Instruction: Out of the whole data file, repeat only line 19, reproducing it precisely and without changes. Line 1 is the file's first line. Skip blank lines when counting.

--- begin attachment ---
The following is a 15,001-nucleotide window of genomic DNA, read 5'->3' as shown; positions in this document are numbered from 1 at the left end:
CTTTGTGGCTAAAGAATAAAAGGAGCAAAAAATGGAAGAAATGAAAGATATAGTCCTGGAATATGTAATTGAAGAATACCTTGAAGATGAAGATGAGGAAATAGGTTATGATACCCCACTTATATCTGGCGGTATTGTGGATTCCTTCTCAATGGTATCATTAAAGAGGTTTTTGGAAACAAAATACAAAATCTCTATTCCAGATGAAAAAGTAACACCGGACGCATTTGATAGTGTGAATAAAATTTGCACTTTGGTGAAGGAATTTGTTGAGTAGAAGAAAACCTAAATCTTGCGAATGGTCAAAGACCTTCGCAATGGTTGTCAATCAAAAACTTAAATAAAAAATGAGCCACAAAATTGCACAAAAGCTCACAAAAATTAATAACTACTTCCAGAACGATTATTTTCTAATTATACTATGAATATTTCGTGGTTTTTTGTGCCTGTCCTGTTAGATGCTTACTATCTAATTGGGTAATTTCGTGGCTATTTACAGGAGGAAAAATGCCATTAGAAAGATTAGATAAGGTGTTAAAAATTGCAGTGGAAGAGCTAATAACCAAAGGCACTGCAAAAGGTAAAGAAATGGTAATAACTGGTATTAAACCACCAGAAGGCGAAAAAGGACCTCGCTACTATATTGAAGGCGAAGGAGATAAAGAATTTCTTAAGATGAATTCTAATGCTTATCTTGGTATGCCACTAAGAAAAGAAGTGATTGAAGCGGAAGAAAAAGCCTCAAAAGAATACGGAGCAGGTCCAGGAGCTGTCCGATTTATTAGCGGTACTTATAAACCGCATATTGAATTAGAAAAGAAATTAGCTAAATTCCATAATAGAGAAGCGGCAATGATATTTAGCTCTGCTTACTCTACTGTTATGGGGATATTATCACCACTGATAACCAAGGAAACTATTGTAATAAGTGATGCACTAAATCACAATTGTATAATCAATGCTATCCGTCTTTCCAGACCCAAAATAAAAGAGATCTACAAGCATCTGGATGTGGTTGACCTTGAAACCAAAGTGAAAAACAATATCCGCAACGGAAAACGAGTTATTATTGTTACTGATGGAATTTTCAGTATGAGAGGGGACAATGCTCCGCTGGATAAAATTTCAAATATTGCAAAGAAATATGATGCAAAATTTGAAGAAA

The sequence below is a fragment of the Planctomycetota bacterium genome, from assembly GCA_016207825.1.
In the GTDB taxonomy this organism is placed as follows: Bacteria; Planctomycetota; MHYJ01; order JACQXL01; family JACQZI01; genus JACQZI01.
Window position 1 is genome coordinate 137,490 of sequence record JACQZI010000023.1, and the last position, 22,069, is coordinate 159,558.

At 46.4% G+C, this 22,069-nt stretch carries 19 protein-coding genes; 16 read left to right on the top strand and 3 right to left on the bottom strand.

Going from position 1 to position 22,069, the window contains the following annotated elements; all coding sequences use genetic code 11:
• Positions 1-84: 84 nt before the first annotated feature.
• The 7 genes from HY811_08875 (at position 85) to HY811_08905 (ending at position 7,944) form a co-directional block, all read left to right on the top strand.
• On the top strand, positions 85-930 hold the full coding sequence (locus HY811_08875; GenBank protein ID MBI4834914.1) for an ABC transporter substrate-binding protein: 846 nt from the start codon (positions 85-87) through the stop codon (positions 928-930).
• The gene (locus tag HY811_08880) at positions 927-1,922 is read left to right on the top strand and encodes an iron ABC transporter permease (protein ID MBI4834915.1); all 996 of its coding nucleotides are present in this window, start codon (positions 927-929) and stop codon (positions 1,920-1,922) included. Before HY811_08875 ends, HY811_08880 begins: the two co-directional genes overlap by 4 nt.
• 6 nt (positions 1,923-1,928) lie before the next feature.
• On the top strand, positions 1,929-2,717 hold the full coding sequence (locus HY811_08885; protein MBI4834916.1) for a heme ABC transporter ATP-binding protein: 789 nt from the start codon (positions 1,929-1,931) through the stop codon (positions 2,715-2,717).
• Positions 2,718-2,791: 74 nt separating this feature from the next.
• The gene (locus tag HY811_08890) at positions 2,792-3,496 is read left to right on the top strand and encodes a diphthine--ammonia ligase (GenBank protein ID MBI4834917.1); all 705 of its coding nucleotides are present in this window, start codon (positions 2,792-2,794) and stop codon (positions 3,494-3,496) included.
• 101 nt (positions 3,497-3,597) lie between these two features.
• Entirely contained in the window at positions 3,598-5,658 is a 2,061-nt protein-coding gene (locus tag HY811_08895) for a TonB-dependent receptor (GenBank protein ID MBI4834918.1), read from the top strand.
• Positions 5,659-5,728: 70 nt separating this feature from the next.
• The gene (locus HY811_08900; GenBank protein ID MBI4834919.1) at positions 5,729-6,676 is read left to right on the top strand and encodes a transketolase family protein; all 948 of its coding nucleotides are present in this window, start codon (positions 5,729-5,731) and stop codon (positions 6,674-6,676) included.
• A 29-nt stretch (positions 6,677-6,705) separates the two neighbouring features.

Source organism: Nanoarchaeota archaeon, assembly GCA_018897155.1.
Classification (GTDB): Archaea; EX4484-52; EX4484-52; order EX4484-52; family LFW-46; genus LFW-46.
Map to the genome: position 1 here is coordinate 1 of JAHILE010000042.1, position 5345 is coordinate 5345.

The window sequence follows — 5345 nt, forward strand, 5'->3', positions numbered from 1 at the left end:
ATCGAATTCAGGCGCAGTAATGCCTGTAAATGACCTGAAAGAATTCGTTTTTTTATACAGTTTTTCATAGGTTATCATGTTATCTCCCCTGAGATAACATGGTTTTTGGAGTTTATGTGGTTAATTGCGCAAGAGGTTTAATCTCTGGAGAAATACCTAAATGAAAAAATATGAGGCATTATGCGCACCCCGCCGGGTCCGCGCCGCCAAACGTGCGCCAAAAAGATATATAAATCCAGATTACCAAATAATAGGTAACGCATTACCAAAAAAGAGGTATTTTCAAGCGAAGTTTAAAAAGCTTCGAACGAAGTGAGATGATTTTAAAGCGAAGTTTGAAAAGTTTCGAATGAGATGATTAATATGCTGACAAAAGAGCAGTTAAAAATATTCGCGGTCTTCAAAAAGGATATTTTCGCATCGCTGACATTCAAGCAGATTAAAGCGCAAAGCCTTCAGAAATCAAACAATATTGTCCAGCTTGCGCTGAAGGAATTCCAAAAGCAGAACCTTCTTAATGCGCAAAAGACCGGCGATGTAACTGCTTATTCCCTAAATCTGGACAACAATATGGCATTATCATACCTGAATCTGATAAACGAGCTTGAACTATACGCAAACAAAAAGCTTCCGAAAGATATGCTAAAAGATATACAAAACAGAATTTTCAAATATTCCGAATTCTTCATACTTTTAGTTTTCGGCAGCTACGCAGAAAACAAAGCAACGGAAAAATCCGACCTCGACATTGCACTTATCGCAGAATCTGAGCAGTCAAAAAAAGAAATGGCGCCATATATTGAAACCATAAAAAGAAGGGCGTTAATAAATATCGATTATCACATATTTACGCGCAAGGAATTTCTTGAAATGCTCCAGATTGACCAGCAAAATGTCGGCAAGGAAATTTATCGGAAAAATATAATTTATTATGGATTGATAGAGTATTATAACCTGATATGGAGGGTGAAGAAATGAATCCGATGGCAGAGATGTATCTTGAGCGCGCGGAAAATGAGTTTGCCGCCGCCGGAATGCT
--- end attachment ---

• The gene (locus HY811_08900; GenBank protein ID MBI4834919.1) at positions 5,729-6,676 is read left to right on the top strand and encodes a transketolase family protein; all 948 of its coding nucleotides are present in this window, start codon (positions 5,729-5,731) and stop codon (positions 6,674-6,676) included.